Can we really refer to an entity called Modern Yoga and assume that we are talking about a discrete and identifiable category of beliefs and practices? Does Modern Yoga, as some seem to assume, differ in ontological status (and hence intrinsic value) from “traditional yoga”? Does it represent a rupture in terms of tradition rather than a continuity? And in the plethora of experiments, adaptations, and innovations that make up the field of transnational yoga today, should we be thinking of all these manifestations as belonging to Modern Yoga in any typological sense?

— Mark Singleton[1]

According to Ian Whicher, a scholar known for his studies on the Yoga tradition in India, the surviving early texts of pre-modern yoga tend to be similarly redacted and dry, but yoga in its authentic cultural context "has always been an esoteric discipline taught mainly through oral tradition".[80] This practice-based yoga has always manifested in the form of training by gurus to their disciples in India.[80] This emphasis on the transmission of yoga practice through verbal instruction and by direct demonstration has been a historic part of the yoga tradition.[80] According to Singleton, it is an Orientalists' error to rely exclusively on pre-modern textual material that has survived into the modern age, and this "reliance is particularly evident in the scholarship of yoga".[81] The "modern, English-language yoga", states Singleton, is "greatly informed by the textual vision of Orientalist and anglo-Indian scholarship of the late nineteenth century".[82]

NotesEdit

  1. ^ On page 73, De Michelis refers readers to Gombrich & Obeyesekere 1988 and Sharf 1995 for more on Buddhist contexts.
  2. ^ De Michelis notes that to speakers of Indic languages, yoga has a "quite different" semantic range, including meditation, prayer, ritual and devotional practices, ethical behaviour, and "secret esoteric techniques" that average English speakers would not consider to be yoga.[10]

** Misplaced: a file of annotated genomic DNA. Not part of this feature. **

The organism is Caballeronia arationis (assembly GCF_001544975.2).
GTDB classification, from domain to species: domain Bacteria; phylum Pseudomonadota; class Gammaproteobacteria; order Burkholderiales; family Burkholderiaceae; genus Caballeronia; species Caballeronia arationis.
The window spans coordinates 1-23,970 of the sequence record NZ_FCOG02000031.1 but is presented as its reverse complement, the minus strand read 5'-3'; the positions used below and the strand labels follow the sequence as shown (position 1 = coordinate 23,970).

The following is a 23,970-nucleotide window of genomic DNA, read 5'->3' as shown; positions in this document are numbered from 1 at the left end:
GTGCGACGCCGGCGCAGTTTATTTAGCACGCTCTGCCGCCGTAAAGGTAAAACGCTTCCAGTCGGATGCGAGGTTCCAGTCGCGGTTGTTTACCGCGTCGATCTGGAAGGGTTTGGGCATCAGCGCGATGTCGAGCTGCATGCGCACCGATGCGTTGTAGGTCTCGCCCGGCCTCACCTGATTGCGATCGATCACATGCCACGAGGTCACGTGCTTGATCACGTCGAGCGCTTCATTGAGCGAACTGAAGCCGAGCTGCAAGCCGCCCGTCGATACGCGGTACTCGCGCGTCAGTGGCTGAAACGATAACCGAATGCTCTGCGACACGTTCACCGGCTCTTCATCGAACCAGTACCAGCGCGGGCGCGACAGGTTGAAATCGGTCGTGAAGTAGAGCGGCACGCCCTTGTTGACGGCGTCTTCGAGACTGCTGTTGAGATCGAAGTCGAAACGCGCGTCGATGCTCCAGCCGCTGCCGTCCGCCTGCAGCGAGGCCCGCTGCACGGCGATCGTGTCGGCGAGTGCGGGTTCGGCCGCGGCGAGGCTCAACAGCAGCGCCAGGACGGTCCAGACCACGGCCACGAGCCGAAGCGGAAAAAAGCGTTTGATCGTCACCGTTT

3. ^ Not to be confused with medieval Haṭha yoga

ReferencesEdit

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  2. ^ a b c d e Jain, Andrea (2016). "Modern Yoga". Oxford Research Encyclopedia of Religion. Oxford University Press. doi:10.1093/acrefore/9780199340378.013.163. ISBN 9780199340378.
  3. ^ James Mallinson (2013), Yoga and Religion, Heythrop College: A Seminar on Modern yoga, London, UK Hindu Christian Foundation
  4. ^ De Michelis, Elizabeth (2007-10-16). "A Preliminary Survey of Modern Yoga Studies". Asian Medicine. Brill. 3 (1): 2–3. doi:10.1163/157342107x207182. ISSN 1573-420X.
  5. ^ a b c d e f g h i j k l De Michelis 2004, pp. 187–189.
  6. ^ "Yoga". Oxford Dictionaries. Retrieved 25 April 2019. The yoga widely known in the West is based on hatha yoga, which forms one aspect of the ancient Hindu system of religious and ascetic observance and meditation, the highest form of which is raja yoga and the ultimate aim of which is spiritual purification and self-understanding leading to samadhi or union with the divine
  7. ^ Singleton 2010, pp. 32-33.
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  53. ^ a b Singleton 2010, pp. 88, 175-210.
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  56. ^ Mohan 2010, p. 11.
  57. ^ Iyengar 1979.
  58. ^ Sjoman 1999, p. 39.
  59. ^ Sjoman 1999, p. 47.
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  63. ^ Singleton 2010, p. 29.
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  66. ^ De Michelis 2004, pp. 191–194.
  67. ^ De Michelis 2004, pp. 194–207.
  68. ^ Singleton 2010, p. 152.
  69. ^ Cook, Jennifer (28 August 2007). "Find Your Match Among the Many Types of Yoga". Yoga Journal. If you are browsing through a yoga studio's brochure of classes and the yoga offered is simply described as "hatha," chances are the teacher is offering an eclectic blend of two or more of the styles described above.
  70. ^ Newcombe, Suzanne (2007). "Stretching for Health and Well-Being: Yoga and Women in Britain, 1960–1980". Asian Medicine. 3 (1): 37–63. doi:10.1163/157342107X207209.
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  72. ^ a b Broad 2012, pp. 39 and whole book.
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  74. ^ "About Us". International Journal of Yoga. Retrieved 22 May 2019.
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SourcesEdit

External linksEdit